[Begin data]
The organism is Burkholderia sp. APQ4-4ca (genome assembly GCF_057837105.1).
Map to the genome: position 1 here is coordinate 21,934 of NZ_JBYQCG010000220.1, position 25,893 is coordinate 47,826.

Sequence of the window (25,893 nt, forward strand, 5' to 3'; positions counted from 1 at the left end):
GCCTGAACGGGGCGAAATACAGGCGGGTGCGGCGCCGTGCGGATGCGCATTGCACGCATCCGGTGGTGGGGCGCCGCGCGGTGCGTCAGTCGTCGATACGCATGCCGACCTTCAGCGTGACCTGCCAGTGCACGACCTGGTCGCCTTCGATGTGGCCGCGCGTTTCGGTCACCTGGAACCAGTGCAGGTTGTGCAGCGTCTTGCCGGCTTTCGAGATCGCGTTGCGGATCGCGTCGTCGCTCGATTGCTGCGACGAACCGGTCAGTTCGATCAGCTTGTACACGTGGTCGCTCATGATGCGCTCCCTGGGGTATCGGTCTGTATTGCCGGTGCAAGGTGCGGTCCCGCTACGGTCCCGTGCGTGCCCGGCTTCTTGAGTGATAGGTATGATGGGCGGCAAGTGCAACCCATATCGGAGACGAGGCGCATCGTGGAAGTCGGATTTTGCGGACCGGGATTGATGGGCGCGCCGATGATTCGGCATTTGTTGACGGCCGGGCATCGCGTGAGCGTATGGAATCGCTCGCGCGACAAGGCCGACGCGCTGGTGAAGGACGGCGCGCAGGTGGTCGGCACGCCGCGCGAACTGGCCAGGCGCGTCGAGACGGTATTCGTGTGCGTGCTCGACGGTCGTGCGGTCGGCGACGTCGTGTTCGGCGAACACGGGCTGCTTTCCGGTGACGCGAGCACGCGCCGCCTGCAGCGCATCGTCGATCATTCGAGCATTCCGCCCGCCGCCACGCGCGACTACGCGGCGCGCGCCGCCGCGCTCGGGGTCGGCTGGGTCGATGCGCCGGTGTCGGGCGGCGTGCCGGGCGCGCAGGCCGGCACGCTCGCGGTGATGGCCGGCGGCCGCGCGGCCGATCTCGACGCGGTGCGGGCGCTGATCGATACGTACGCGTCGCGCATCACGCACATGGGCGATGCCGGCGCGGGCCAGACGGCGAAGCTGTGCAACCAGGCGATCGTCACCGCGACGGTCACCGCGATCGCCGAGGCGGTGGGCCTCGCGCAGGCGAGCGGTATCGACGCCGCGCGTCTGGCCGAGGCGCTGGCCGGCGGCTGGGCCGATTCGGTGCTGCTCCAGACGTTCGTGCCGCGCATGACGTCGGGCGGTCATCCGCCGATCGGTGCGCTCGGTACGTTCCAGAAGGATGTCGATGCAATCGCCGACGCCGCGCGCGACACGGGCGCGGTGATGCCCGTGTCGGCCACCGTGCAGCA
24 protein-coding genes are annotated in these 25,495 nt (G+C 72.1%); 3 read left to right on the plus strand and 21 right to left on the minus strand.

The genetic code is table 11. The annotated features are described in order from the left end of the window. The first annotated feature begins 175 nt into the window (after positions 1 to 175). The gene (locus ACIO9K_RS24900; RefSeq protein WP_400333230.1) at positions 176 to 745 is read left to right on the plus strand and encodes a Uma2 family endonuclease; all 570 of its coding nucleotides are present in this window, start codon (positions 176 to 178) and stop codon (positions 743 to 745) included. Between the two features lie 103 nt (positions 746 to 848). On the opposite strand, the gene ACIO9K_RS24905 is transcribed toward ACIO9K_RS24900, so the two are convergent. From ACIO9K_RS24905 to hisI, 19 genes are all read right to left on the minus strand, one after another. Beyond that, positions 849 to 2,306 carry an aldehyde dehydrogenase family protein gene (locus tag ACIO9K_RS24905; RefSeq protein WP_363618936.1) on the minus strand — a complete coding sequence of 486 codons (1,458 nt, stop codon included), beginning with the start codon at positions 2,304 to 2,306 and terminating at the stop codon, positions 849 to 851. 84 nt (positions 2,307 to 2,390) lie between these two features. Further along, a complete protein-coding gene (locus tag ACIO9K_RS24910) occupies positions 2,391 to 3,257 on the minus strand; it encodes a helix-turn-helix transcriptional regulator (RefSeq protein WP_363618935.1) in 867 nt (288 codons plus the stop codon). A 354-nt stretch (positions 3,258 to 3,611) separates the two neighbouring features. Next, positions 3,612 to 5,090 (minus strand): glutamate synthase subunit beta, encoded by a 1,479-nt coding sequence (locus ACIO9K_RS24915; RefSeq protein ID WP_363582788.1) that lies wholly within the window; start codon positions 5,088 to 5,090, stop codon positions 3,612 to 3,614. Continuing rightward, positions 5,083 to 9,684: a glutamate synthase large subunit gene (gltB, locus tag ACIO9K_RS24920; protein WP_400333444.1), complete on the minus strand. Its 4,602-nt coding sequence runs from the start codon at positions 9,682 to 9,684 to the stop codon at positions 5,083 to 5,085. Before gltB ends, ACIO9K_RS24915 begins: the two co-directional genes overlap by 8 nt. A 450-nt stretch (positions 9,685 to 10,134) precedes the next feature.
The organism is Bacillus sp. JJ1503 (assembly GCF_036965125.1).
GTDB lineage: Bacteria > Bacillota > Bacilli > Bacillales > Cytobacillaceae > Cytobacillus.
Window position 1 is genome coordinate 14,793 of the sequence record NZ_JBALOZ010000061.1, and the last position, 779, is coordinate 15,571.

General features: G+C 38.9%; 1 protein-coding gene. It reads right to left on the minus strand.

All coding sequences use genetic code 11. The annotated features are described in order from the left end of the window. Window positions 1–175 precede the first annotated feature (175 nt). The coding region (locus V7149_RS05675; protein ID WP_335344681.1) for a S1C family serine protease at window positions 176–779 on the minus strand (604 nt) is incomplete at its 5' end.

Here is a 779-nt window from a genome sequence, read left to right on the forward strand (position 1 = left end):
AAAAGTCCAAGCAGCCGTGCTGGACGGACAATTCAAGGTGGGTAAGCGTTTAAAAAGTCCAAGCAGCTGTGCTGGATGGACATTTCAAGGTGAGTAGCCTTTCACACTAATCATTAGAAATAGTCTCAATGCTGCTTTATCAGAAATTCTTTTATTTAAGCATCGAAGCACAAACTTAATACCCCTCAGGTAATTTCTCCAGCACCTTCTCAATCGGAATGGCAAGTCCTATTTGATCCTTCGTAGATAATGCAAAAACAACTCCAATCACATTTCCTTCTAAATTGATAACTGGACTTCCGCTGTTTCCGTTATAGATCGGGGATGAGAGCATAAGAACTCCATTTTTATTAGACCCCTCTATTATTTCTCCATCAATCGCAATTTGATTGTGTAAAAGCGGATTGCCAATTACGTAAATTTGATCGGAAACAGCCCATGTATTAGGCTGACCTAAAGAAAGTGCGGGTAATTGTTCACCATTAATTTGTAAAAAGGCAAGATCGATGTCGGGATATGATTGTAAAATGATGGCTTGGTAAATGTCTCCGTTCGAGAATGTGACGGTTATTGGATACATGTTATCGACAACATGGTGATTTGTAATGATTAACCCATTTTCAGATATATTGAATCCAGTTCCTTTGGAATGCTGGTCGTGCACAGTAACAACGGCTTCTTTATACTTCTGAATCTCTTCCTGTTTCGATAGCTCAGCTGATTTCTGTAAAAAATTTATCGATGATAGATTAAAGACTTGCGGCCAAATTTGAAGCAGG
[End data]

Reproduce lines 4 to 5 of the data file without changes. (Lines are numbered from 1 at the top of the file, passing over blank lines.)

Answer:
GCCTGAACGGGGCGAAATACAGGCGGGTGCGGCGCCGTGCGGATGCGCATTGCACGCATCCGGTGGTGGGGCGCCGCGCGGTGCGTCAGTCGTCGATACGCATGCCGACCTTCAGCGTGACCTGCCAGTGCACGACCTGGTCGCCTTCGATGTGGCCGCGCGTTTCGGTCACCTGGAACCAGTGCAGGTTGTGCAGCGTCTTGCCGGCTTTCGAGATCGCGTTGCGGATCGCGTCGTCGCTCGATTGCTGCGACGAACCGGTCAGTTCGATCAGCTTGTACACGTGGTCGCTCATGATGCGCTCCCTGGGGTATCGGTCTGTATTGCCGGTGCAAGGTGCGGTCCCGCTACGGTCCCGTGCGTGCCCGGCTTCTTGAGTGATAGGTATGATGGGCGGCAAGTGCAACCCATATCGGAGACGAGGCGCATCGTGGAAGTCGGATTTTGCGGACCGGGATTGATGGGCGCGCCGATGATTCGGCATTTGTTGACGGCCGGGCATCGCGTGAGCGTATGGAATCGCTCGCGCGACAAGGCCGACGCGCTGGTGAAGGACGGCGCGCAGGTGGTCGGCACGCCGCGCGAACTGGCCAGGCGCGTCGAGACGGTATTCGTGTGCGTGCTCGACGGTCGTGCGGTCGGCGACGTCGTGTTCGGCGAACACGGGCTGCTTTCCGGTGACGCGAGCACGCGCCGCCTGCAGCGCATCGTCGATCATTCGAGCATTCCGCCCGCCGCCACGCGCGACTACGCGGCGCGCGCCGCCGCGCTCGGGGTCGGCTGGGTCGATGCGCCGGTGTCGGGCGGCGTGCCGGGCGCGCAGGCCGGCACGCTCGCGGTGATGGCCGGCGGCCGCGCGGCCGATCTCGACGCGGTGCGGGCGCTGATCGATACGTACGCGTCGCGCATCACGCACATGGGCGATGCCGGCGCGGGCCAGACGGCGAAGCTGTGCAACCAGGCGATCGTCACCGCGACGGTCACCGCGATCGCCGAGGCGGTGGGCCTCGCGCAGGCGAGCGGTATCGACGCCGCGCGTCTGGCCGAGGCGCTGGCCGGCGGCTGGGCCGATTCGGTGCTGCTCCAGACGTTCGTGCCGCGCATGACGTCGGGCGGTCATCCGCCGATCGGTGCGCTCGGTACGTTCCAGAAGGATGTCGATGCAATCGCCGACGCCGCGCGCGACACGGGCGCGGTGATGCCCGTGTCGGCCACCGTGCAGCA
24 protein-coding genes are annotated in these 25,495 nt (G+C 72.1%); 3 read left to right on the plus strand and 21 right to left on the minus strand.